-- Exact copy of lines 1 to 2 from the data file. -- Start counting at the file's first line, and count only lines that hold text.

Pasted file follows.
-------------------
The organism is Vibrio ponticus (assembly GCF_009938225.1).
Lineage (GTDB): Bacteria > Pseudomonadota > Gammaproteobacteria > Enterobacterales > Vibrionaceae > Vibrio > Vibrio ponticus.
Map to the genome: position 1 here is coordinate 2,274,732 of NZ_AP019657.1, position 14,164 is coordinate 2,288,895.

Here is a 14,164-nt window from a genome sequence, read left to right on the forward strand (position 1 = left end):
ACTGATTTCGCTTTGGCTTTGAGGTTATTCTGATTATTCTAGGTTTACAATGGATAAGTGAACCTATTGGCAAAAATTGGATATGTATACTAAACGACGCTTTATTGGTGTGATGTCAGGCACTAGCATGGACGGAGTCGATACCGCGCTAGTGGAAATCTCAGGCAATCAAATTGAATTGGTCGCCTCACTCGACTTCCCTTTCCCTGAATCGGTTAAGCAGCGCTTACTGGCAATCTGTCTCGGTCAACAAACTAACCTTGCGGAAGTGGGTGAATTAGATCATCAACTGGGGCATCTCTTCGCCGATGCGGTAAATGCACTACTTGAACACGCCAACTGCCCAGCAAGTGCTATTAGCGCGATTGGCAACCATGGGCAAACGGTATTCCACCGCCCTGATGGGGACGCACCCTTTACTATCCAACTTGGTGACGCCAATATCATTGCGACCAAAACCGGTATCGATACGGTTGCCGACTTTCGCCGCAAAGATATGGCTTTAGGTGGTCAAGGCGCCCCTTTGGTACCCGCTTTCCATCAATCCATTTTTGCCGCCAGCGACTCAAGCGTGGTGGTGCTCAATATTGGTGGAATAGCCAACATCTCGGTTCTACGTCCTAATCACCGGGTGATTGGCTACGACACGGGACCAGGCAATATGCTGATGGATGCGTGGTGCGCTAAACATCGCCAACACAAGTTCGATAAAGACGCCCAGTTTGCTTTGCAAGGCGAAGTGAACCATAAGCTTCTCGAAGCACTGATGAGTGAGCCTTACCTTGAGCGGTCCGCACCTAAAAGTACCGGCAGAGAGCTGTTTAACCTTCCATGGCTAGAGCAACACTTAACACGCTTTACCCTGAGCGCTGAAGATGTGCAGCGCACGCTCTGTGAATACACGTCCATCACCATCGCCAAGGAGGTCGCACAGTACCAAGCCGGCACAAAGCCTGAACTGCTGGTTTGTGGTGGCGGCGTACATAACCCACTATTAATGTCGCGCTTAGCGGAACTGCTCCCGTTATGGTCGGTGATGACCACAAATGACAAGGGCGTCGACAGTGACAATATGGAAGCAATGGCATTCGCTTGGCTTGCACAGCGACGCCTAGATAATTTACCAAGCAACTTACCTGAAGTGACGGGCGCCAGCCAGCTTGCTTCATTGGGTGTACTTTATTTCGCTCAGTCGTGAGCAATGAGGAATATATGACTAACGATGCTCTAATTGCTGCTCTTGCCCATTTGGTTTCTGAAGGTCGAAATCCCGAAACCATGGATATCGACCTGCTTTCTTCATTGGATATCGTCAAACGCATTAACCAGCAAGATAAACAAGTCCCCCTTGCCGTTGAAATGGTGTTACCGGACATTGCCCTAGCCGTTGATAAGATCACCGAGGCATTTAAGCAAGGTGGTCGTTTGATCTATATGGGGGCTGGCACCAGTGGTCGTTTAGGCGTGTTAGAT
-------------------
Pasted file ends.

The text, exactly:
The organism is Vibrio ponticus (assembly GCF_009938225.1).
Lineage (GTDB): Bacteria > Pseudomonadota > Gammaproteobacteria > Enterobacterales > Vibrionaceae > Vibrio > Vibrio ponticus.